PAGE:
Why Not Act From Where We Are?



“I’m going through a really sucky time.” Davida 

My friend was struggling through a number of very challenging changes in her life. Davida has quite a bit of depth and substance to her, so I knew that shallowness or platitudes would not be useful.

I shared with her a not-too-distant experience with a client group where a pattern of significant misconduct had been uncovered. It was the kind of ugliness that is really breathtaking, and produced some moments where I found it quite hard to maintain my normal state of optimism. I was very deeply affected.

I told Davida as much as I could about the scenario, which remained necessarily anonymous and confidential.

She cried. At first, she was sure it was sorrow for those affected. Then came the tears that told her it was her own injury that was reflected in theirs.

“How can we ever handle so much bullshit?” Davida asked.

Isn’t that the question with which many of us must grapple?

I can only speak from personal experience. No honest answer can come from some safe psychological distance.

Deep within those times that have presented the greatest threat, including being very near suicide on a couple of occasions because of dark despair, have come personal inner transformations that have remade me. The result is that they have become precious experiences.

While going through them, there were a few who joined me in my darkest places, not with words or prayers or remedies, but with their unconditional presence. In some cases, they held my hand to help me find my way through. In others, they simply stayed present. And somehow through necessary spiritual efforts,  remarkable meaning emerged from what were certainly ugly realities.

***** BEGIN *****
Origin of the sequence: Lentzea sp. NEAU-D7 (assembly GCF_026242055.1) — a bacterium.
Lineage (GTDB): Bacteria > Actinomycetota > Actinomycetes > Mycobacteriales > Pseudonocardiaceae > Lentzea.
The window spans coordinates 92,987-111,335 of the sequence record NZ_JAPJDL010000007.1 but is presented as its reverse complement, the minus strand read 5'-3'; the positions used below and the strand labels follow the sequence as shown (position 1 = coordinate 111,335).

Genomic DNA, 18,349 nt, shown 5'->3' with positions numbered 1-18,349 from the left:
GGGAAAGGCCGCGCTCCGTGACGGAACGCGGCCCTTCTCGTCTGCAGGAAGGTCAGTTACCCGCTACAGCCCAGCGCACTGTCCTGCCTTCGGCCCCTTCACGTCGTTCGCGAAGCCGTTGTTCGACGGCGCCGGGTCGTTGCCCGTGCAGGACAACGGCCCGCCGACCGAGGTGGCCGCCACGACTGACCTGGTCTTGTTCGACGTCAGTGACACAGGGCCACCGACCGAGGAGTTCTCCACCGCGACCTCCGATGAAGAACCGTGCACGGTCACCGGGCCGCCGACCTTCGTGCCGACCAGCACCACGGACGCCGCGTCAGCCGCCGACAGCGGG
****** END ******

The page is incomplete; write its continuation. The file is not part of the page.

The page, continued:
I don't think there are simple answers, nor do I think it is for us to merely whitewash troubling realities. Yet, my experience shows me that the things I most fear will break me prove to be moments that change me forever.

Said an old friend now gone from the earth, "Cuddle up to your fears and your sorrows. Make friends with them. See what they can teach you."

I looked Davida in the eyes after the conversation, and told her, “I love you.” We held each other in presence for a while.

Later, I contemplated our conversation. I realized that there are powerful conclusions from such difficulties in my life and in the lives of others.

First and always, it is useful to remember that amid all the things that would drag us down, there is beauty and wonder to be found. There are always moments for awe.

Somehow, we need to hold true to continuing to grow with and through difficulties. To deepen ourselves in the presence of what forces we must face. To fully engage ourselves and our lives in order to be reconciled.

Perhaps most importantly, we benefit most when we can find ways to enjoy ourselves and our paths no matter what fate or destiny may bring. That is as much an inner realignment as it is anything. We have to somehow find a way to a new attitude.

Some would add service to others as a necessary outcome, which I can easily understand since otherwise these matters seem merely self-indulgent. Yet my experience is that when we take care of these three that I’ve named, service beyond ourselves is inevitable.

Seeing True™

The way we impact the world is by doing such things that are in the realms of our lives where we have influence or access or opportunities. To act from where we are. Humbly and thankfully.

Gratitude is not a feeling. It is action. Inward and outward.